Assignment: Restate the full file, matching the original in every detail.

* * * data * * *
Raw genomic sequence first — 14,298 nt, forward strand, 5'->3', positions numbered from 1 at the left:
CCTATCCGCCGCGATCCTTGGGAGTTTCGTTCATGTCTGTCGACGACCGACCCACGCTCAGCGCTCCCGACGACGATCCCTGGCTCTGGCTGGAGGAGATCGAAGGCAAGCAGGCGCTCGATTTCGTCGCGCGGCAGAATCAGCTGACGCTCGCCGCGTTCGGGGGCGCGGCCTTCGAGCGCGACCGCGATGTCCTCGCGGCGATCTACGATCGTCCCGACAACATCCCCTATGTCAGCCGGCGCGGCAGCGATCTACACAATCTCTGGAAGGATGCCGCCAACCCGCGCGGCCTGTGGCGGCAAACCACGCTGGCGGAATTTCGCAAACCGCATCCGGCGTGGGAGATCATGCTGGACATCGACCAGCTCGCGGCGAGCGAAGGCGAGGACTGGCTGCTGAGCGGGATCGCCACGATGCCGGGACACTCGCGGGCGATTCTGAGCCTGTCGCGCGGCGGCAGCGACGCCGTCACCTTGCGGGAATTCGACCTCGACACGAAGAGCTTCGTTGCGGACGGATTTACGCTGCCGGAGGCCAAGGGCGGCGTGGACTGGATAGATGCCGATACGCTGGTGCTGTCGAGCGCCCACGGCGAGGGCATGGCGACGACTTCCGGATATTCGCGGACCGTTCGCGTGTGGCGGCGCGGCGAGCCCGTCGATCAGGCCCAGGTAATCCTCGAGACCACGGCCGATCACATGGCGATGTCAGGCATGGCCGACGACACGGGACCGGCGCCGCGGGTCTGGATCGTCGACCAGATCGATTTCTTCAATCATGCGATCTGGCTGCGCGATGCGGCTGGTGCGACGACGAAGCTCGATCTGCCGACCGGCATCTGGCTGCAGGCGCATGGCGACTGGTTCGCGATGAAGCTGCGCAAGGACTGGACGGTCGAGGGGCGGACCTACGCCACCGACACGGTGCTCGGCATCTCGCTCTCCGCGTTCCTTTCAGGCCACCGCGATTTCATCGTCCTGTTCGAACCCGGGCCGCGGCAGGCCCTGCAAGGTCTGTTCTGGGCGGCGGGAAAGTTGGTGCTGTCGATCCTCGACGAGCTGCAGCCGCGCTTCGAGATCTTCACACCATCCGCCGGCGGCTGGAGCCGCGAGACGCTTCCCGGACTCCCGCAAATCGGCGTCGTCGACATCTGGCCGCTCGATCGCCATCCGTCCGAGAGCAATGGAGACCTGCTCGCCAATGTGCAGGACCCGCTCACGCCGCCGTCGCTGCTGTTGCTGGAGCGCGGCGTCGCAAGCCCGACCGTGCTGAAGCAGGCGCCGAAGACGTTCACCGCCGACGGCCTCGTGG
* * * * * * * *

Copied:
Raw genomic sequence first — 14,298 nt, forward strand, 5'->3', positions numbered from 1 at the left:
CCTATCCGCCGCGATCCTTGGGAGTTTCGTTCATGTCTGTCGACGACCGACCCACGCTCAGCGCTCCCGACGACGATCCCTGGCTCTGGCTGGAGGAGATCGAAGGCAAGCAGGCGCTCGATTTCGTCGCGCGGCAGAATCAGCTGACGCTCGCCGCGTTCGGGGGCGCGGCCTTCGAGCGCGACCGCGATGTCCTCGCGGCGATCTACGATCGTCCCGACAACATCCCCTATGTCAGCCGGCGCGGCAGCGATCTACACAATCTCTGGAAGGATGCCGCCAACCCGCGCGGCCTGTGGCGGCAAACCACGCTGGCGGAATTTCGCAAACCGCATCCGGCGTGGGAGATCATGCTGGACATCGACCAGCTCGCGGCGAGCGAAGGCGAGGACTGGCTGCTGAGCGGGATCGCCACGATGCCGGGACACTCGCGGGCGATTCTGAGCCTGTCGCGCGGCGGCAGCGACGCCGTCACCTTGCGGGAATTCGACCTCGACACGAAGAGCTTCGTTGCGGACGGATTTACGCTGCCGGAGGCCAAGGGCGGCGTGGACTGGATAGATGCCGATACGCTGGTGCTGTCGAGCGCCCACGGCGAGGGCATGGCGACGACTTCCGGATATTCGCGGACCGTTCGCGTGTGGCGGCGCGGCGAGCCCGTCGATCAGGCCCAGGTAATCCTCGAGACCACGGCCGATCACATGGCGATGTCAGGCATGGCCGACGACACGGGACCGGCGCCGCGGGTCTGGATCGTCGACCAGATCGATTTCTTCAATCATGCGATCTGGCTGCGCGATGCGGCTGGTGCGACGACGAAGCTCGATCTGCCGACCGGCATCTGGCTGCAGGCGCATGGCGACTGGTTCGCGATGAAGCTGCGCAAGGACTGGACGGTCGAGGGGCGGACCTACGCCACCGACACGGTGCTCGGCATCTCGCTCTCCGCGTTCCTTTCAGGCCACCGCGATTTCATCGTCCTGTTCGAACCCGGGCCGCGGCAGGCCCTGCAAGGTCTGTTCTGGGCGGCGGGAAAGTTGGTGCTGTCGATCCTCGACGAGCTGCAGCCGCGCTTCGAGATCTTCACACCATCCGCCGGCGGCTGGAGCCGCGAGACGCTTCCCGGACTCCCGCAAATCGGCGTCGTCGACATCTGGCCGCTCGATCGCCATCCGTCCGAGAGCAATGGAGACCTGCTCGCCAATGTGCAGGACCCGCTCACGCCGCCGTCGCTGCTGTTGCTGGAGCGCGGCGTCGCAAGCCCGACCGTGCTGAAGCAGGCGCCGAAGACGTTCACCGCCGACGGCCTCGTGG